Will the JAN 30th Iraqi elections work? - Page 4




View Poll Results :Will the JAN 30 Iraqi elections work?
not sure 9 34.62%
no 13 50.00%
yes 4 15.38%
Voters: 26. You may not vote on this poll

 
--
 
January 9th, 2005  
Duty Honor Country
 
 
since I created this topic, the insurgents have done a number on the interm Iraqi governmnet.

Quote:
Attacks have claimed the lives of Baghdad's provincial governor; the security chief for Iraq's Independent Election Commission in Diyala province; the deputy director for the Iraqi Islamic Party in the northern city of Mosul; along with U.S. soldiers and scores of Iraqi police and civilians.
CNN

I do hope that the Iraqis will still go to the polls. A few car bombs at polling stations would go a long way to disrupting the elections.
January 9th, 2005  
DTop
 
 
Amen to that Doody. There has been so much bloodshed and sacrifice to bring them this far that I'd hate to see the terrorists succeed. This is the one chance that the Iraqis have to freely choose who their leaders will be and that scares the crap out of those who would rule by fear and violence.
January 9th, 2005  
Sexybeast
 
it seems some important religious groups refuse to join the election...

anyone confirms that?
--
January 10th, 2005  
Doc.S
 
Confirmation on question that I found out at news.telegraph 8)

Quote:
A widespread boycott by Sunnis who represent 30 per cent of the population could lead to a government overwhelmingly dominated by Shi'ite muslim parties.
LINK:

http://www.telegraph.co.uk/news/main.../ixportal.html

Cheers:
Doc.S
January 10th, 2005  
Charge 7
 
 
I think you should take a closer look at Egypt and Jordan before you make those kind of sweeping generalizations, Eurospike.
January 10th, 2005  
Italian Guy
 
 
I heard Allawi and Washington proposed that elections be held over a period of one or two weeks, instead than a bare two days. This would give the Iraqis more time to go to the polls and also would make it impossible for one single big attack to ruin the whole process.
January 11th, 2005  
Sexybeast
 
if those important religious groups dont join the election,
hell , this is not gonna work
January 11th, 2005  
Porion
 
i've said this to other boards, and i'll say it again.

invading Iraq took down one (imo) awful leader. the whole nature and background of that entire area dictates that teh leader has ultimate power, and is easily replaced. the power struggles mean little because A) After you assassinate one person, the rest of his group hates you and kills you, or somebody else sees an opening. and B) it wont matter much to anyone but you, you're a figurehead for the people, changing the name on the money is all that happens.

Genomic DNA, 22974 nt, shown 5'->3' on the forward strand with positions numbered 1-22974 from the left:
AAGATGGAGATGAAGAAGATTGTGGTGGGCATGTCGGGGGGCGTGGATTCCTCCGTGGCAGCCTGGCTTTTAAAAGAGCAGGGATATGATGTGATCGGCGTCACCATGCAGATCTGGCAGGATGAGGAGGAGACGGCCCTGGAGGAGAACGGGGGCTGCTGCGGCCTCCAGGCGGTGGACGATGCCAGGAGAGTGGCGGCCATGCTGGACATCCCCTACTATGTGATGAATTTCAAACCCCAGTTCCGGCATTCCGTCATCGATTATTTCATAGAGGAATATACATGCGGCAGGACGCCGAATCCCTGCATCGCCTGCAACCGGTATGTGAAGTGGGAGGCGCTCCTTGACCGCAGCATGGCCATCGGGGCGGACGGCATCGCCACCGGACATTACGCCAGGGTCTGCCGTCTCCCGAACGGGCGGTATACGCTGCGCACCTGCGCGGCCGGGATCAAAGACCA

and the nature of fighting there hasn't changed much either, whatever it takes to bring your man to power; including wiping entire villages and schools of children to make a point.

i'm sorry if this post is racist or derogatory to anyone or everyone here, these are my views and i see them to be true.
January 11th, 2005  
DTop
 
 
Quote:
Originally Posted by Porion
i'm sorry if this post is racist or derogatory to anyone or everyone here, these are my views and i see them to be true.
Porion if you ever make a racist or derogatory post here it will be deleted and you will be banned whether it's your opinion or not makes no difference.
January 12th, 2005  
gibbs
 
Blame the brits and french. As far as i'm aware the country was made by Britain in the early 1900's....i think

Just to confirm that just found this:
Quote:
Iraq was carved out of the old Ottoman Empire by direction of the UK government on January 10, 1919, and on November 11, 1920 it became a League of Nations mandate under British control with the name "State of Iraq".

At the end of the war, ownership of and access to Iraq's petroleum was split five ways: 23.75% each to the UK, France, The Netherlands and the USA, with the remaining 5% going to a private oil corporation headed by Calouste Gulbenkian. The Iraqi government got none of the nation's oil. This remained the situation until the revolution of 1958.

The British government laid out the institutional framework for Iraqi government and politics; the Iraqi political system suffered from a severe legitimacy crisis; Britain imposed a Hashemite monarchy, defined the territorial limits of Iraq with little correspondence to natural frontiers or traditional tribal and ethnic settlements, and influenced the writing of a constitution and the structure of parliament. The British also supported narrowly based groups -- such as the tribal shaykhs over the growing, urban-based nationalist movement, and resorted to military force when British interests were threatened, as in the 1941 Rashid Ali Al-Gaylani coup. This coup led to a British invasion of Iraq using forces from the British Indian Army under General Sir Edward Quinan, combined with an attack by the British controlled Arab Legion based in Jordan. This led to a very rapid defeat for the Iraqi army in May 1941.
For anyone who didn't know.

And I don't really know what the outcome will be. I've lost interest in the Iraq "war" or "occupation" or whatever. No good news has come out of it IMO. Coalition needed a reason to test out new weapons or something? lol